"Groupon would have never gotten this big without that late-stage money," said Bill Gurley, a general partner at Benchmark Capital, a venture capital investment firm.
But now, some of the big investors who got in early are selling their shares, The Wall Street Journal reported Monday.
Silicon Valley investor Marc Andressen's investment firm Andressen Horowitz is one of those pulling out, selling all 5.1 million of its shares recently.
Andressen Horowitz jumped in before Groupon went public in November, spending $40 million to buy shares at $7.90 apiece.
Despite share values floundering, the firm made $14 million when it cashed out, the Journal said.
In addition, Maverick Capital Ltd. owned 6.3 million shares in Groupon, which it has reduced to less than 2 million shares and Fidelity Management & Research Co., a prominent mutual fund, has unloaded about a third of its Groupon holdings.
Others, such as Kleiner Perkins with 8.2 million shares bought 11 months before Groupon's initial public offering, and T. Rowe Prices are holding onto their shares or increasing their investments.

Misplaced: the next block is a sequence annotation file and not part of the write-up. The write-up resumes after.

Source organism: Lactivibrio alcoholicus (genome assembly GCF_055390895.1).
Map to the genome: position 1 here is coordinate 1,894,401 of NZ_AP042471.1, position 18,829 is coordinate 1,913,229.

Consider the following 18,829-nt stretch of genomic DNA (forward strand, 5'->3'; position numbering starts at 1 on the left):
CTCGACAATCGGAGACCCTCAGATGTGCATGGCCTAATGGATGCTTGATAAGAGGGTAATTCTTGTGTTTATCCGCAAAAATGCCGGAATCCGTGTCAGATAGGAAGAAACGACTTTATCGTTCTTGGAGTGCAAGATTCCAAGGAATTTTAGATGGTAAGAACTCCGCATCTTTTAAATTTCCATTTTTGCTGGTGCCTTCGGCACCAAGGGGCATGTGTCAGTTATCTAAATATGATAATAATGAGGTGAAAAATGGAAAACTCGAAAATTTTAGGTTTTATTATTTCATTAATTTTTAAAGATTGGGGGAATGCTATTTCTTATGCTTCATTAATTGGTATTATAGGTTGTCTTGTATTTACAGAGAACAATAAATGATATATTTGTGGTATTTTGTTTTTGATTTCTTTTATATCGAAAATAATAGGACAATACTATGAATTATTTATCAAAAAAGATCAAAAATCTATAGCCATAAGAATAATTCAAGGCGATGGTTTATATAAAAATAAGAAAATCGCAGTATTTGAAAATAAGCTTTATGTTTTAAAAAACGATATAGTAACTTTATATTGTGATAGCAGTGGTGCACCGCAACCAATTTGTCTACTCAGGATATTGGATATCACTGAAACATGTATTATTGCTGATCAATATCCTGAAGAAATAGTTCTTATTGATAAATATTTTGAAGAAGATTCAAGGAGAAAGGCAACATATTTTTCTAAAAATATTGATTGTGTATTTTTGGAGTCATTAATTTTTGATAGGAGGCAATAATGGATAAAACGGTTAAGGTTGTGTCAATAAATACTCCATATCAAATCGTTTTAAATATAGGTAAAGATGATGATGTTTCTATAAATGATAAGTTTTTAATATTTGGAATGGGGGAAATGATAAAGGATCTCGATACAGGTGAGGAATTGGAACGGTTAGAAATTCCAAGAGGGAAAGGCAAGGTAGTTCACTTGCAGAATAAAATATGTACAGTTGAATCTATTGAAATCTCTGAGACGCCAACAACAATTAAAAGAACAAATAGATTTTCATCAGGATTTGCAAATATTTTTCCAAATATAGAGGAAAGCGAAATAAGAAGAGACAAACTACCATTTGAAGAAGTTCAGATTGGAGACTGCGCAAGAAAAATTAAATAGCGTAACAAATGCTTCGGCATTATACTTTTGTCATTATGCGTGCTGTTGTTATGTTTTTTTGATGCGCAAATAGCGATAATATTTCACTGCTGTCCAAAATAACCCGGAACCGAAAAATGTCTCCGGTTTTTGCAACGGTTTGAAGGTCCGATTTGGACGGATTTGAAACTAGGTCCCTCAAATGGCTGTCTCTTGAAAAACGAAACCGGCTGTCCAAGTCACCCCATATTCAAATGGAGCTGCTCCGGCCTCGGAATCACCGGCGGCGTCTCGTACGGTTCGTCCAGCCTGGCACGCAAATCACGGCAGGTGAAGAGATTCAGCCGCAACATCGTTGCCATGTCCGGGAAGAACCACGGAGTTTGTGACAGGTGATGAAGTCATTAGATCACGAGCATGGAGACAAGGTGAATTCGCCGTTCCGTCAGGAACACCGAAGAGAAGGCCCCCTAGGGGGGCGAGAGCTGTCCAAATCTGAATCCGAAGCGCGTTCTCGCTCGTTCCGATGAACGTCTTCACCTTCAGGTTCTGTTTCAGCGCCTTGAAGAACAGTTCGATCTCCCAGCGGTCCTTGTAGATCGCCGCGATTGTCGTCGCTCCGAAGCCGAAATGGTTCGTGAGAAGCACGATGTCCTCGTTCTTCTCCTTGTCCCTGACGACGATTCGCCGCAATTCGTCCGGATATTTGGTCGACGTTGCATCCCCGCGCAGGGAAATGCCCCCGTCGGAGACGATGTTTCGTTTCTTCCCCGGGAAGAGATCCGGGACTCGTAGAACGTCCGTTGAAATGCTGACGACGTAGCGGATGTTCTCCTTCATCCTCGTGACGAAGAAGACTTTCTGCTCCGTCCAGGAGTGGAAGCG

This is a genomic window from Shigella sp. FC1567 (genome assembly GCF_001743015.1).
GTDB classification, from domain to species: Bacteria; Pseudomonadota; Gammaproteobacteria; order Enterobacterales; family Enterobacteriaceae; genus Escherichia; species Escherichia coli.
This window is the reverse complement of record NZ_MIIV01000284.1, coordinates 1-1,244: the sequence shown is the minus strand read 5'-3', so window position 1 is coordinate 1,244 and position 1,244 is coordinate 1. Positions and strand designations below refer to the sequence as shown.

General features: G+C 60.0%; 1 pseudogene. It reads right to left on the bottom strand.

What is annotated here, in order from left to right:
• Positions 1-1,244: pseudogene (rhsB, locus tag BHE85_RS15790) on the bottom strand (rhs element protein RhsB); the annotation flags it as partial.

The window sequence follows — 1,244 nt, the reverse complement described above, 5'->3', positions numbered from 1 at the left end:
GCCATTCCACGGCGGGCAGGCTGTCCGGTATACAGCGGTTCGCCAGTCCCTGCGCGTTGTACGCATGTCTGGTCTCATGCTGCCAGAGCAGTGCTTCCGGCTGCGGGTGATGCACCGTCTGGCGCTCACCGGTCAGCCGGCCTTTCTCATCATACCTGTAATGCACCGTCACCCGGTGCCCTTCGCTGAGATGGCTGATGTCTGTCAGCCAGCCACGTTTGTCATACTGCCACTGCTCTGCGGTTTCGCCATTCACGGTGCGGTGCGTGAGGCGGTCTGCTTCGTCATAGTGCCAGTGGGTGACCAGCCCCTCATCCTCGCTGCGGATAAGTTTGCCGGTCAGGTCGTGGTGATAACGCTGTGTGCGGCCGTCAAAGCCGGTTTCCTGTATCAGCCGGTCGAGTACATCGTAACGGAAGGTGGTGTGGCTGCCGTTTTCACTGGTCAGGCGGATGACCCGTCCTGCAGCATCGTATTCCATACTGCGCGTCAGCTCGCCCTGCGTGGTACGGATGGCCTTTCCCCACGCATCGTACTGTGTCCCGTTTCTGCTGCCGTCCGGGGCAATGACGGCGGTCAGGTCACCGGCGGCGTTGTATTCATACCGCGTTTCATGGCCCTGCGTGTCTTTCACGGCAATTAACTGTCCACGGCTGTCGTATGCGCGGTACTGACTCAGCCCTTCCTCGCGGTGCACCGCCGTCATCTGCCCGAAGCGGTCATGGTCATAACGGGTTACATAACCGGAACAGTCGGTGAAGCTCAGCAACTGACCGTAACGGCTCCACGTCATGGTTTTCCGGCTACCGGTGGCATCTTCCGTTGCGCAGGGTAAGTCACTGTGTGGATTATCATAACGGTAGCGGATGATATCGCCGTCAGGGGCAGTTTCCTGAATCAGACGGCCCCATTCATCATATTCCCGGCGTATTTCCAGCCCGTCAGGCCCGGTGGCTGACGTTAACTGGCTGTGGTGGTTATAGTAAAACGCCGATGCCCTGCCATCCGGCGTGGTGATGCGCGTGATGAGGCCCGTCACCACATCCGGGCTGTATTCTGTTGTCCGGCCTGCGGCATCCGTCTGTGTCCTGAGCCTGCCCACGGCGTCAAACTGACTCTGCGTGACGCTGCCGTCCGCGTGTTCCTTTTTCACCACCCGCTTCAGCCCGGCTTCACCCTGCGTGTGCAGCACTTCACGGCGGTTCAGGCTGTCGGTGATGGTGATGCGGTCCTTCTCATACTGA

T.Rowe Price now owns 12 percent of the company and investment bank Morgan Stanley bought 20 million shares in the second quarter of the year.
The bigger pictureincludes Internet giants Facebook and Zynga, where shares are also floundering, sparking concern that Internet firms are doomed to fall short of expectations.
At Groupon, several company directors, including Howard Schultz, the head of Starbucks, have said Groupon went public too soon.
Groupon Chief Executive Andrew Mason thought otherwise.
"Our board unanimously approved engaging investment bankers to explore an IPO, then months later unanimously approved us filing the S1, and then months later unanimously approved us going public," he said in an email.
The S1 is a form used to register a company's securities with the Securities and Exchange Commission. It is also a primary document investors use to research companies prior to an initial public offering.